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Smith, the chief executive of Māngere-based Monte Cecilia Housing Trust, will argue that the Labour-led government is not doing enough to meet the housing needs of low-income families, and seems to be putting all its efforts into KiwiBuild houses that will cost up to $650,000 each.
Why does the government believe it can solve the housing crisis by itself using the KiwiBuild programme, instead of proactively and creatively working with community housing providers to reduce the increasing gap between homelessness and home ownership?
The government position is creating further poverty and a greater sense of hopelessness among New Zealand families, who only seek a warm, dry, affordable, long-term, sustainable rental home in which to raise their children.
With over 40 years in social services in New Zealand, Papua New Guinea and Australia, Smith has extensive experience of child protection and foster care, disabilities, seniors and now homelessness and poverty. On returning to New Zealand in 2016, he was shocked to find that in South Auckland there were 100,000 people living in overcrowded and substandard housing, and appalled to see his own people living in garages, parks, cars and lodges.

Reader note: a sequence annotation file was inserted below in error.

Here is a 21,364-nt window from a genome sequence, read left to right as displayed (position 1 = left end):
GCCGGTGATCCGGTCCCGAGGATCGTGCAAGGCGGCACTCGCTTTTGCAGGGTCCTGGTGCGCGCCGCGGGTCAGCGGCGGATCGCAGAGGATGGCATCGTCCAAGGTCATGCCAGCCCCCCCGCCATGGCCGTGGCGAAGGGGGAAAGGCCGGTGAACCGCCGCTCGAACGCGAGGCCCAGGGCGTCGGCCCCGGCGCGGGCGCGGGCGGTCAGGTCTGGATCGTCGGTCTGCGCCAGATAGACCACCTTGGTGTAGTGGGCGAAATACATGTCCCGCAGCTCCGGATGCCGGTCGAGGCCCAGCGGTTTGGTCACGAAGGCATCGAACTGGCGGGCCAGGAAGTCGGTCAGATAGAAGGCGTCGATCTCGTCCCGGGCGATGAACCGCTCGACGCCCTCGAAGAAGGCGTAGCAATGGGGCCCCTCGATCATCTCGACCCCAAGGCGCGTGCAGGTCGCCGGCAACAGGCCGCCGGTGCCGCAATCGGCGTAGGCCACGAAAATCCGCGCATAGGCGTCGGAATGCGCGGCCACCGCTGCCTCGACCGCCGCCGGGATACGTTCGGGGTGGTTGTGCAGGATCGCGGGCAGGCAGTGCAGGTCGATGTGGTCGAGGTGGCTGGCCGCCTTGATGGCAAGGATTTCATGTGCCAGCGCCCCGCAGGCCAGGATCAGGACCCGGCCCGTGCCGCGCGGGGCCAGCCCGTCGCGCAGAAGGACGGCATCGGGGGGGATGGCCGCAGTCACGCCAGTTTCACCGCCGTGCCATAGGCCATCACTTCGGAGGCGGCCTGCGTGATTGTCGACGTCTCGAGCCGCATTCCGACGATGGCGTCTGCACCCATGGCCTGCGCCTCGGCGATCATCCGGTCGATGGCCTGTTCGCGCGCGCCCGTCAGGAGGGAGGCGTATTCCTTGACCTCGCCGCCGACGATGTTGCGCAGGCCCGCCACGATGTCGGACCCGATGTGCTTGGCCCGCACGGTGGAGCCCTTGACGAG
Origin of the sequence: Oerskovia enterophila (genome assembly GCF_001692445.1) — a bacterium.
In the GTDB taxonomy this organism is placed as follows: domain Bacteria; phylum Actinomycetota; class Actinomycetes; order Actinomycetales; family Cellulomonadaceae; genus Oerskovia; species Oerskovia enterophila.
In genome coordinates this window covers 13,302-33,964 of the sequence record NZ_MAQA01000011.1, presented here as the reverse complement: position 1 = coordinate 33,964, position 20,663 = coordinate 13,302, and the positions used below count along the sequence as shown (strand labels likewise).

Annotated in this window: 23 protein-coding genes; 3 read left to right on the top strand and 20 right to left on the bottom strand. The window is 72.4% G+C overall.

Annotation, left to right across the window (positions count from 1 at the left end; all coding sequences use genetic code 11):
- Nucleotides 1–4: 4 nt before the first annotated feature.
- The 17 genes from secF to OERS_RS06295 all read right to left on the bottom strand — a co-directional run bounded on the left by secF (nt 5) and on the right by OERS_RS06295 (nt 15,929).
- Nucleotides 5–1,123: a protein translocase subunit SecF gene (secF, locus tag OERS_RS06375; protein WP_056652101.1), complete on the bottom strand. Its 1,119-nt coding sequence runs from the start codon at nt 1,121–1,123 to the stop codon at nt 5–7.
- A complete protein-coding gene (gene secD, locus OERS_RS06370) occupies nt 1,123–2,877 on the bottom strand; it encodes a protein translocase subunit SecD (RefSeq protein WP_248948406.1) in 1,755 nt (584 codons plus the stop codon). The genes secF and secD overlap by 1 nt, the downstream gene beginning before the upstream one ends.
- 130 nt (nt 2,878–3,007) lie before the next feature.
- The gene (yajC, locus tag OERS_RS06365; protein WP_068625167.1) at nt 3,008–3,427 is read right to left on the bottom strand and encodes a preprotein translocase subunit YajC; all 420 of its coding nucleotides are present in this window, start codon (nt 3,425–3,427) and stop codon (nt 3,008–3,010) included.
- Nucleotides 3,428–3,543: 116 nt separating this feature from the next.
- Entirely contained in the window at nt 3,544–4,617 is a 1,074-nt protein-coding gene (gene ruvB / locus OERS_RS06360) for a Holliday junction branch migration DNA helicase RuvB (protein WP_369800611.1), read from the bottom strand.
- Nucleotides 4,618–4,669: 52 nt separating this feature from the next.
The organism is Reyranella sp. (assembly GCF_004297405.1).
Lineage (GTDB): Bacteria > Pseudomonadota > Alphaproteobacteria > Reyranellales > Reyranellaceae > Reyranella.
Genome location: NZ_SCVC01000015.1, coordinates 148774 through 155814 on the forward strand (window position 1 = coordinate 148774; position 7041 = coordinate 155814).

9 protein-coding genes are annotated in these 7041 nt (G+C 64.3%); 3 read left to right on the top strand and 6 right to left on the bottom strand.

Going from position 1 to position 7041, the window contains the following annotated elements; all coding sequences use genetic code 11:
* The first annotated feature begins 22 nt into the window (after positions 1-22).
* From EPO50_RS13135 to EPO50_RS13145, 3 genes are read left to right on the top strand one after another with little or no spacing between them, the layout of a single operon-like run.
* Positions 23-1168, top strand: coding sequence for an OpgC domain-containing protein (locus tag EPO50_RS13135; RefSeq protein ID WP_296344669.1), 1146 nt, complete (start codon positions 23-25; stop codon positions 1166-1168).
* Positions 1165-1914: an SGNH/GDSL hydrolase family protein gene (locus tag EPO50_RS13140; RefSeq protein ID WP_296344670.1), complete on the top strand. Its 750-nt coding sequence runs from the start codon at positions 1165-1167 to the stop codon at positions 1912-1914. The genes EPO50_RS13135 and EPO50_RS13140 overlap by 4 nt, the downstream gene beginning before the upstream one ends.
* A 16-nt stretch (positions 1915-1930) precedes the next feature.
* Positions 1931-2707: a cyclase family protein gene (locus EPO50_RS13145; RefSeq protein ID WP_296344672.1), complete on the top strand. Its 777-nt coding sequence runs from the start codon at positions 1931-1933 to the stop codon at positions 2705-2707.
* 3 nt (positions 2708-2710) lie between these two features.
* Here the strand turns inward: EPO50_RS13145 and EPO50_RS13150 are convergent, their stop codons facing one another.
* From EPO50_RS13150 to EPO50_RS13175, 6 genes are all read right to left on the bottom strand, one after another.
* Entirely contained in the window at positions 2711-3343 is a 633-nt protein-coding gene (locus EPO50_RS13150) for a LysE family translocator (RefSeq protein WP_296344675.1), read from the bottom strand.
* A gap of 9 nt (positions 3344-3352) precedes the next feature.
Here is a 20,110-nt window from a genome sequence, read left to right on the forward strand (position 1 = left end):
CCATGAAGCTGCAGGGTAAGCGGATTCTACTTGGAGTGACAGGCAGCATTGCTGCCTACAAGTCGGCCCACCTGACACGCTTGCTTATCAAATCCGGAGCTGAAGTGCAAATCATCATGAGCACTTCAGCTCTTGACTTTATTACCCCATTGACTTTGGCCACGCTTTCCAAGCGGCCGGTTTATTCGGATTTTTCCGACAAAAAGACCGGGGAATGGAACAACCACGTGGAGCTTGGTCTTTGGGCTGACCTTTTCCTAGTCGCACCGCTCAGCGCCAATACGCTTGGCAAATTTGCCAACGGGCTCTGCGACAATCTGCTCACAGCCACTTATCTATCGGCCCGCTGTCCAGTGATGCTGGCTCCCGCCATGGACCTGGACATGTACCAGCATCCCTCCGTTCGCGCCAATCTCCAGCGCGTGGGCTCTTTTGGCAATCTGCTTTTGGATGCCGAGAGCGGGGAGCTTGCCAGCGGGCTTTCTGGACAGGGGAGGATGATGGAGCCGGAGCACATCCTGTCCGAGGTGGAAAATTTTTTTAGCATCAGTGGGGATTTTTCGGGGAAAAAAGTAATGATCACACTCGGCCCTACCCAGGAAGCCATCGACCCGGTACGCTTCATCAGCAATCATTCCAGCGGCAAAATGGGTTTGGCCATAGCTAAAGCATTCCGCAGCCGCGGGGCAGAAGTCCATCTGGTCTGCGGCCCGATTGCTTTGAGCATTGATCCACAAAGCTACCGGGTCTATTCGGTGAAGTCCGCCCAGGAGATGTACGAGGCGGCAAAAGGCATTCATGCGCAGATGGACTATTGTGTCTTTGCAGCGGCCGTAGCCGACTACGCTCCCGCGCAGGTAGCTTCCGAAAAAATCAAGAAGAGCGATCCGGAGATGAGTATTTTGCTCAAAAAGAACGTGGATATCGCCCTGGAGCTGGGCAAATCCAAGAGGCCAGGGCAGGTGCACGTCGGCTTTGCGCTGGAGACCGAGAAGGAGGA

The housing crisis is a critical issue for New Zealand and needs continuing critical debate – no-one has all the answers.
Senior Lecturer in Politics and International Relations, Dr Geoff Kemp, who is on the Bruce Jesson Trust and is an organiser of the University-sponsored lecture, says that given the scale of the housing crisis “we need to engage with new thinking.
“The housing crisis is a critical issue for New Zealand and needs continuing critical debate — no-one has all the answers. With his frontline experience, Bernie Smith is someone who’ll talk from the heart and shoot from the hip.”